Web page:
(Article by Rebecca Terrell republished from TheNewAmerican.com)
A federal agency that regulates pipeline safety standards has sent a letter to three major companies, explaining that state and local governments — not the federal government — have final say over the location and routing of their projects.
The letter, addressed to the heads of Navigator CO2 Ventures, Summit Carbon Solutions, and Wolf Carbon Solutions, clarifies the role of the federal Pipeline and Hazardous Materials Safety Administration. Since 1991, PHMSA has regulated “the design, construction, operation and maintenance” of pipelines, but Congress never gave it authority over where pipelines are placed.
Only in the case of gas transmission pipelines can the Federal Energy Regulatory Commission regulate siting. But “there is no equivalent federal agency that determines siting of all other pipelines.”
The agency’s associate administrator for pipeline safety, Alan Mayberry, also explained that each state treats pipelines differently. He advised the companies to deal directly with each locality and state in the construction process.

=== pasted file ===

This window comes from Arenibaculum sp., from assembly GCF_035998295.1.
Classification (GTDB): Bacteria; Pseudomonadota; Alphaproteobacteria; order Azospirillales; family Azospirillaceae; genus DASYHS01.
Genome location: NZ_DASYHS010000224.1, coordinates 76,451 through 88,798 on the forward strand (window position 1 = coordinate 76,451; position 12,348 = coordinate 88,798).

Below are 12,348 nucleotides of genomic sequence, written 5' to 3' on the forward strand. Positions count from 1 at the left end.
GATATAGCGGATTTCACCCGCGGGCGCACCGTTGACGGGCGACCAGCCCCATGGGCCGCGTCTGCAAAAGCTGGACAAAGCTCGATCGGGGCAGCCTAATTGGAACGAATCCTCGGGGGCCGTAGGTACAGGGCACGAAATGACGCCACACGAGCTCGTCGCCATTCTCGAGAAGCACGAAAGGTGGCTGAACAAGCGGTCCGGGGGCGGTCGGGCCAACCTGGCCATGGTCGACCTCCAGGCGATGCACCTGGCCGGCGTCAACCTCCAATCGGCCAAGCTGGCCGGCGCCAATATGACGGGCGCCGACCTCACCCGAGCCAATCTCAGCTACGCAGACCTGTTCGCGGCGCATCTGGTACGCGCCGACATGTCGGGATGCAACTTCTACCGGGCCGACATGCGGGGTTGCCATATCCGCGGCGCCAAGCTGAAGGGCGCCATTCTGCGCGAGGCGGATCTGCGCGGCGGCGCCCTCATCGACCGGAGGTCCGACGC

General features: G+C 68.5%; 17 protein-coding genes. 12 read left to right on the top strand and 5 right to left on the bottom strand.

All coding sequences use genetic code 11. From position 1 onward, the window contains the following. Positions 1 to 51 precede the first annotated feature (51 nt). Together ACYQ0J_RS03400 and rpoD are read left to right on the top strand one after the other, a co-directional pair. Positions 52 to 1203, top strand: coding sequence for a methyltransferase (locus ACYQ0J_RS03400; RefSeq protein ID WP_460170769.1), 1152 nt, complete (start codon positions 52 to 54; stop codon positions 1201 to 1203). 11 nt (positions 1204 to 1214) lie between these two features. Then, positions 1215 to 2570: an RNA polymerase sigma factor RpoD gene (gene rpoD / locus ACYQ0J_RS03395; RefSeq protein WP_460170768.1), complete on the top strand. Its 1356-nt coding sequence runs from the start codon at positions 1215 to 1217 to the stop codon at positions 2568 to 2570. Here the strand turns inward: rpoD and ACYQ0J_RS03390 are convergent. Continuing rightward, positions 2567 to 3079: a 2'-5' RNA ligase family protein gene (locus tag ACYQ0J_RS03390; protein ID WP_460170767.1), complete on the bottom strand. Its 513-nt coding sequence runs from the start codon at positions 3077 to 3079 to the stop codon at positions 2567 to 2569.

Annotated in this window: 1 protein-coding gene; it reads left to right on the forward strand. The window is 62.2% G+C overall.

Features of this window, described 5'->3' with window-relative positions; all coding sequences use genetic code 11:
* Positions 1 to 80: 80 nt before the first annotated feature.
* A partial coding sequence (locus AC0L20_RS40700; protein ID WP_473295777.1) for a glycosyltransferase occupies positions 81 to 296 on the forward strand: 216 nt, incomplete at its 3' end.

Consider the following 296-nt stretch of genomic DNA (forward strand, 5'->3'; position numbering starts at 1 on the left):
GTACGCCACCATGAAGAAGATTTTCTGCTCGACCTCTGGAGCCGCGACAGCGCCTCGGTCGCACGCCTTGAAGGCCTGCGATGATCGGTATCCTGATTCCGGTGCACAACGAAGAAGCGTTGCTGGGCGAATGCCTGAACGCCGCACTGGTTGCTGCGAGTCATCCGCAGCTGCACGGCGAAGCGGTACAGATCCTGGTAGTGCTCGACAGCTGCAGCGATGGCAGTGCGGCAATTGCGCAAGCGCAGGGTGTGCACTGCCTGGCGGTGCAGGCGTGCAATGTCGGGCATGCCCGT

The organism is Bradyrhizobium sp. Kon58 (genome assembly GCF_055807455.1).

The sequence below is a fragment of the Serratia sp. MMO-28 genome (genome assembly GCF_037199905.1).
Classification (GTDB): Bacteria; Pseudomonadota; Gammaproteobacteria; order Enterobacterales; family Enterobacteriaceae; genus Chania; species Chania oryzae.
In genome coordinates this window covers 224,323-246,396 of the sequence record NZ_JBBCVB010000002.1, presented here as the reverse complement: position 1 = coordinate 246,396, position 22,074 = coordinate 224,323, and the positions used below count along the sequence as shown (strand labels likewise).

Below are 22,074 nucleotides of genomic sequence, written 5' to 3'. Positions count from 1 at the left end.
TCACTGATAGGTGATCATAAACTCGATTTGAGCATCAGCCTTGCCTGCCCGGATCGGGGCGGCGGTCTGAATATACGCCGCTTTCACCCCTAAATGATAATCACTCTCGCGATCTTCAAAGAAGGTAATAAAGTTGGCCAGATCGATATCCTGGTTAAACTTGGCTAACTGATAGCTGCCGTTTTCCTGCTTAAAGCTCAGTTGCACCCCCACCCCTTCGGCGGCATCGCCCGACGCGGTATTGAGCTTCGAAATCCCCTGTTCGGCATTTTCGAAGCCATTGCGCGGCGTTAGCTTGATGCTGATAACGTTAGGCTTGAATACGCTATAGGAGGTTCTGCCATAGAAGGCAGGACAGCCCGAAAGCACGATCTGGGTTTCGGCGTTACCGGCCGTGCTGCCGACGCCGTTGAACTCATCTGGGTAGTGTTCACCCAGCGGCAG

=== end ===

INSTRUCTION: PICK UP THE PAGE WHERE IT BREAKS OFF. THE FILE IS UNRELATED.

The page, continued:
But recent news from at least two of the affected states has been grim for pipeline firms. Both of the Dakotas’ public utilities commissions have recently denied permit applications, and various counties have also implemented strict setback ordinances and other prohibitions.
Though this is good news for private landowners threatened with eminent-domain land grabs, the fight is far from over.
Congress has approved billions in federal subsidies to develop carbon-capture and storage technologies, including $2.1 billion to fund low-interest loans for CO2 pipeline expansion.
Moreover, the Biden administration is urging Congress to establish federal siting authority over carbon-capture pipelines, according to a June 2 Congressional Research Service report.
However, for now at least, states and localities still hold sway. In both the Dakotas, as well as in Minnesota and Iowa, state commissions retain siting authority. Nebraska is unique because individual counties call the shots. In each state, counties may establish setbacks.
The irony is that these regulators have run into a problem of semantics.
Because the federal government regulates pipeline safety, local ordinances that establish setback distances or other parameters cannot mention safety as the impetus of the regulation. Those that do will meet pushback in the courts, which claim preemption of federal law.
One county commission chair told South Dakota’s Argus Leader in a July interview: “We can’t write this up as safety, but that’s what it’s all about: safety for our residents in the county [and] for their livelihood.”
But, then again, when did anything involving the federal bureaucracy make sense?
Read more at: TheNewAmerican.com